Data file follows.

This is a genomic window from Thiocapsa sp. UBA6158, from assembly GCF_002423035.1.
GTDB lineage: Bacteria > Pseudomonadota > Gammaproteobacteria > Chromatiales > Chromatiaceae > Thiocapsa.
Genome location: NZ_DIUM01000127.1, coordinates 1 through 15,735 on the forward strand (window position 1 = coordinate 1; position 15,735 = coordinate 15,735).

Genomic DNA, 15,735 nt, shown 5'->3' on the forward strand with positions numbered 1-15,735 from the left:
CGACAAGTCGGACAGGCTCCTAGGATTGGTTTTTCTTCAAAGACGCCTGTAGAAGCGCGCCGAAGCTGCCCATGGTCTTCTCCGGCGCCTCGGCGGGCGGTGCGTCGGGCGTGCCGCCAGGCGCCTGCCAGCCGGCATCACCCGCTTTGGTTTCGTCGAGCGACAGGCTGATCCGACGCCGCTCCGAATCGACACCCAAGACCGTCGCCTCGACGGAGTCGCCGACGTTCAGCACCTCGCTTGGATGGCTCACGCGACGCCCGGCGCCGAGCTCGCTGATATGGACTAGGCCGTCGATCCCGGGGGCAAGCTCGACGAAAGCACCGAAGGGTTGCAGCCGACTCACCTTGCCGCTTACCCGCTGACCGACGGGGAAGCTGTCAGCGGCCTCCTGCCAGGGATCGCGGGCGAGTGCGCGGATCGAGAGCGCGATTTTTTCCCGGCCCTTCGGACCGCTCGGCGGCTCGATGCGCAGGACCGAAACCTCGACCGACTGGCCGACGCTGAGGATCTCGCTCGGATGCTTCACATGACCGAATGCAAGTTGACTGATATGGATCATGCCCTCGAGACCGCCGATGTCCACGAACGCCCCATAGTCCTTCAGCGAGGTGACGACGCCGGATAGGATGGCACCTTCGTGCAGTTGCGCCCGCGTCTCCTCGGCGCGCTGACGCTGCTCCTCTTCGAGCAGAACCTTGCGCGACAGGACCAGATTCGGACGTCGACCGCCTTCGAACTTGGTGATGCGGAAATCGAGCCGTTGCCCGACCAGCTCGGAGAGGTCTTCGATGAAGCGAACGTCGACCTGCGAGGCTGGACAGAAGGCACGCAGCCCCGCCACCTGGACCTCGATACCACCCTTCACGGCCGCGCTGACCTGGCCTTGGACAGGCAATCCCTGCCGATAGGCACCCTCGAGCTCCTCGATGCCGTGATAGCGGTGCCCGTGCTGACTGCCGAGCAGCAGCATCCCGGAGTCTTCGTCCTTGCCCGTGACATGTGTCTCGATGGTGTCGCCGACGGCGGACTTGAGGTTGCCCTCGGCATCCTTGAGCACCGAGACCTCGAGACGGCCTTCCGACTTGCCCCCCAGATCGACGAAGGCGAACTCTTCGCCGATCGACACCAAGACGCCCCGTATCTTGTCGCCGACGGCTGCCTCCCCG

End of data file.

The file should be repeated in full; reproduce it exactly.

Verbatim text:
This is a genomic window from Thiocapsa sp. UBA6158, from assembly GCF_002423035.1.
GTDB lineage: Bacteria > Pseudomonadota > Gammaproteobacteria > Chromatiales > Chromatiaceae > Thiocapsa.
Genome location: NZ_DIUM01000127.1, coordinates 1 through 15,735 on the forward strand (window position 1 = coordinate 1; position 15,735 = coordinate 15,735).

Genomic DNA, 15,735 nt, shown 5'->3' on the forward strand with positions numbered 1-15,735 from the left:
CGACAAGTCGGACAGGCTCCTAGGATTGGTTTTTCTTCAAAGACGCCTGTAGAAGCGCGCCGAAGCTGCCCATGGTCTTCTCCGGCGCCTCGGCGGGCGGTGCGTCGGGCGTGCCGCCAGGCGCCTGCCAGCCGGCATCACCCGCTTTGGTTTCGTCGAGCGACAGGCTGATCCGACGCCGCTCCGAATCGACACCCAAGACCGTCGCCTCGACGGAGTCGCCGACGTTCAGCACCTCGCTTGGATGGCTCACGCGACGCCCGGCGCCGAGCTCGCTGATATGGACTAGGCCGTCGATCCCGGGGGCAAGCTCGACGAAAGCACCGAAGGGTTGCAGCCGACTCACCTTGCCGCTTACCCGCTGACCGACGGGGAAGCTGTCAGCGGCCTCCTGCCAGGGATCGCGGGCGAGTGCGCGGATCGAGAGCGCGATTTTTTCCCGGCCCTTCGGACCGCTCGGCGGCTCGATGCGCAGGACCGAAACCTCGACCGACTGGCCGACGCTGAGGATCTCGCTCGGATGCTTCACATGACCGAATGCAAGTTGACTGATATGGATCATGCCCTCGAGACCGCCGATGTCCACGAACGCCCCATAGTCCTTCAGCGAGGTGACGACGCCGGATAGGATGGCACCTTCGTGCAGTTGCGCCCGCGTCTCCTCGGCGCGCTGACGCTGCTCCTCTTCGAGCAGAACCTTGCGCGACAGGACCAGATTCGGACGTCGACCGCCTTCGAACTTGGTGATGCGGAAATCGAGCCGTTGCCCGACCAGCTCGGAGAGGTCTTCGATGAAGCGAACGTCGACCTGCGAGGCTGGACAGAAGGCACGCAGCCCCGCCACCTGGACCTCGATACCACCCTTCACGGCCGCGCTGACCTGGCCTTGGACAGGCAATCCCTGCCGATAGGCACCCTCGAGCTCCTCGATGCCGTGATAGCGGTGCCCGTGCTGACTGCCGAGCAGCAGCATCCCGGAGTCTTCGTCCTTGCCCGTGACATGTGTCTCGATGGTGTCGCCGACGGCGGACTTGAGGTTGCCCTCGGCATCCTTGAGCACCGAGACCTCGAGACGGCCTTCCGACTTGCCCCCCAGATCGACGAAGGCGAACTCTTCGCCGATCGACACCAAGACGCCCCGTATCTTGTCGCCGACGGCTGCCTCCCCG